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Repair: Auto-Nikkor-P 105mm f/2.5

Hello, everybody! I am currently very tired and stressed from work and all this repairs and camera blogging thing that is a huge part of my life. We all strive to perfect ourselves with practice and research. Nobody is born a master and we must all pass through these hardships in order to reach our goal. While we can argue that nothing is perfect, we can all agree that there are many in our universe which we can consider to be near-perfect. I know of one Nikkor lens family that can claim to be near perfect and that is our subject this week on this blog, a lens family so perfect that it has become a timeless classic!

Introduction:

Today, I am going to introduce to you the amazing Auto-NIkkor-P 105mm f/2.5 lens! This lens is spectacular and it is one of my favourite lenses! I do not know why it took me so long to write this article. One reader messaged me requesting for an article to guide him on how to fix his lens (a later one) and clean the oily iris. While this is not the same lens for that, I feel that I need to write about this before we go to that particular lens so it will make things easier to read and comprehend for our viewers who aren’t familiar with the 105/2.5 lens family.

IMG_0733Look at that beautiful piece of optical glass! This is one of the legendary Nikkors of old so if you are into collecting Nikkors then I assume that you already own of these lenses in your collection! If not, then you should go out and buy one!

IMG_4257.JPGThis lens first appeared as a lens for the Nikon S series of rangefinder cameras. The lens was designed by no other than the genius lens-god Wakimoto Zenji himself! The optical formula has largely remained the same (Sonnar-type) between these 2 versions except that the F-mount versions had their rear element shortened by about 1mm in order to accommodate the reflex mirror of the Nikon F. The performance remained largely the same according to the 1001 nights articles of Nikon so you can take it as official. I had the chance to overhaul both versions and I can tell you myself that this is indeed the case.

IMG_4256This lens family ran from around 1953-2005 where it finally ended production. In the pic above, you can see the major cosmetic variants of this lens family. Although there’s many minor variations in between these such as having different iris blades number and other smaller details, this is basically it.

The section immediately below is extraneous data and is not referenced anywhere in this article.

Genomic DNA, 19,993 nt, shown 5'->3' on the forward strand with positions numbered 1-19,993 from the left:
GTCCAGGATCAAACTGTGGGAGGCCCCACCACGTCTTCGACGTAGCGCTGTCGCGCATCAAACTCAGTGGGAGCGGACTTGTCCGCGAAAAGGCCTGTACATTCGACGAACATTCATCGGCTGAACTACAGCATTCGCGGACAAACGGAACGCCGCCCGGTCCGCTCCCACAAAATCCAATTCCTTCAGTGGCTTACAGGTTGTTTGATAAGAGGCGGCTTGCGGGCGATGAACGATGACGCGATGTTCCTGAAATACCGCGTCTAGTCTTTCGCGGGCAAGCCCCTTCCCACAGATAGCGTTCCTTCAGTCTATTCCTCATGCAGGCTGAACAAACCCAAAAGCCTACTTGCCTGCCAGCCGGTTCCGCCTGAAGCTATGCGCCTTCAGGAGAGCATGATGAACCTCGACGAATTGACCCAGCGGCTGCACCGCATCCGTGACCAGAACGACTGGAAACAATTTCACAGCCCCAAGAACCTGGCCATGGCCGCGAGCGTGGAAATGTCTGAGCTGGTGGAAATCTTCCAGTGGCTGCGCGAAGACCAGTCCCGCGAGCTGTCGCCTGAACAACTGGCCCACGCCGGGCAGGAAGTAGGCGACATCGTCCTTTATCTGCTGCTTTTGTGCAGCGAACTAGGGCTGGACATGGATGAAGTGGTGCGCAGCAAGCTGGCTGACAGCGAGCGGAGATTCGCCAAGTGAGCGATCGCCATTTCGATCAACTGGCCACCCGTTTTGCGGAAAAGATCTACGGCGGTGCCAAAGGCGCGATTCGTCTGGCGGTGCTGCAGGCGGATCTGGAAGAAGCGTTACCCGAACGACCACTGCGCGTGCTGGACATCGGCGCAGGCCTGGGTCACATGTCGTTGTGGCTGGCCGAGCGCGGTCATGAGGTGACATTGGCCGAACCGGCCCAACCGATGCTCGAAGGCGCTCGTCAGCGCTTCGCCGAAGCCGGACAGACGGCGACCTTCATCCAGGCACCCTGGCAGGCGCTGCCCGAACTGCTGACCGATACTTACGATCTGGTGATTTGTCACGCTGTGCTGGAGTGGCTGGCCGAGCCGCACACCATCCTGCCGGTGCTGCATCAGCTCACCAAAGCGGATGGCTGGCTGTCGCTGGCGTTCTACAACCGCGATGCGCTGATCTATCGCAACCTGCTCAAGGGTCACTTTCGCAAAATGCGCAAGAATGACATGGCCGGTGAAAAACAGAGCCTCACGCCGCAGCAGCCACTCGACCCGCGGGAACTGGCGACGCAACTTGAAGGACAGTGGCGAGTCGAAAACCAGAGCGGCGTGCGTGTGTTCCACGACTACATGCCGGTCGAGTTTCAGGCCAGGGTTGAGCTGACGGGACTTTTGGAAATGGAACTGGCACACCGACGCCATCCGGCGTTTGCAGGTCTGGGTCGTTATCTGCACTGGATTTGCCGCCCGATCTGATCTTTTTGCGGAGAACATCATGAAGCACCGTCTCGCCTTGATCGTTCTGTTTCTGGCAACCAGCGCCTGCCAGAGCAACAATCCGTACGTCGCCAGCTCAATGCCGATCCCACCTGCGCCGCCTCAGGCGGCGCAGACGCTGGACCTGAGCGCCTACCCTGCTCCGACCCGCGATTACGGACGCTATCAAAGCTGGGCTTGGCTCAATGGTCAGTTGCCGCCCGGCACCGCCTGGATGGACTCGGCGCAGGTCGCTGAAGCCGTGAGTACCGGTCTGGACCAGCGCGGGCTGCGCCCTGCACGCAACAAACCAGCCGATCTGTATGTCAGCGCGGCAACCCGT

IMG_5130Here is the earliest version of this lens known as the “tick-mark” version to collectors and hobbyists. It came with the designation of 10.5cm since Nikon was centimeters before for designation of their lenses. There are some differences in this version’s construction and there are even more differences cosmetically but otherwise, it is basically the same lens.

IMG_5133Here it is mounted on a Nikon F. It must be noted that the “tick-mark” version has an iris with 9 blades. This scheme went on for a short time before Nikon changed it to the much common 6-7 blades because of cost-cutting and the 9-bladed iris is so delicate that it can be prone to damage. I should know because I have worked on several Auto-Nikkors with 9-bladed irises. One can only imagine how frustrating it was in the factory back then!

The “tick-mark” lenses and most of the early Nikkors made from 1959 to around the early ’60s all have a lip around the aperture ring to cover the where they mount to the camera. This lip will prevent you from mounting these lenses on Nikon cameras made from the late ’70s up to the present because the lens mount on the camera side is a bit thicker. The circumferences is probably around 1mm thicker and this is enough to prevent you from mounting it. Do not brute-force it or you will damages both the lens and your camera!

IMG_4919This is an example of a 9-bladed iris that’s stopped-down. Notice how much rounder it is compared the the 6-bladed iris shown below. This can be very useful for the “bokeh-nut”!

(Click to enlarge)

The lens looks OK externally but closer inspection reveals that this lens has an oily iris so this has to be fixed! Oily irises are merely a symptom of a much larger problem and it is prudent that you should overhaul the lens when you see it.

The video above shows what an oily iris can do. A clean iris will snap shut as soon as you have actuated the stop-down lever but an oily one will retard a bit because oil is slowing the iris down. It should be really snappy on a clean iris mechanism. Please ignore what is playing in the background, I live on a small home and I share the same floor/room with the rest of my family.

IMG_1705Here it is together now with its sibling! The later one has a different aperture ring. These were made with many small variations so collectors love this lens line! There are some small differences between the two such as the position of the screws and the height of the grip but in general, you can think of them as the same lens. By the way, this lens also comes in cm (10.5cm) for the earlier ones.

 (Click pictures to enlarge)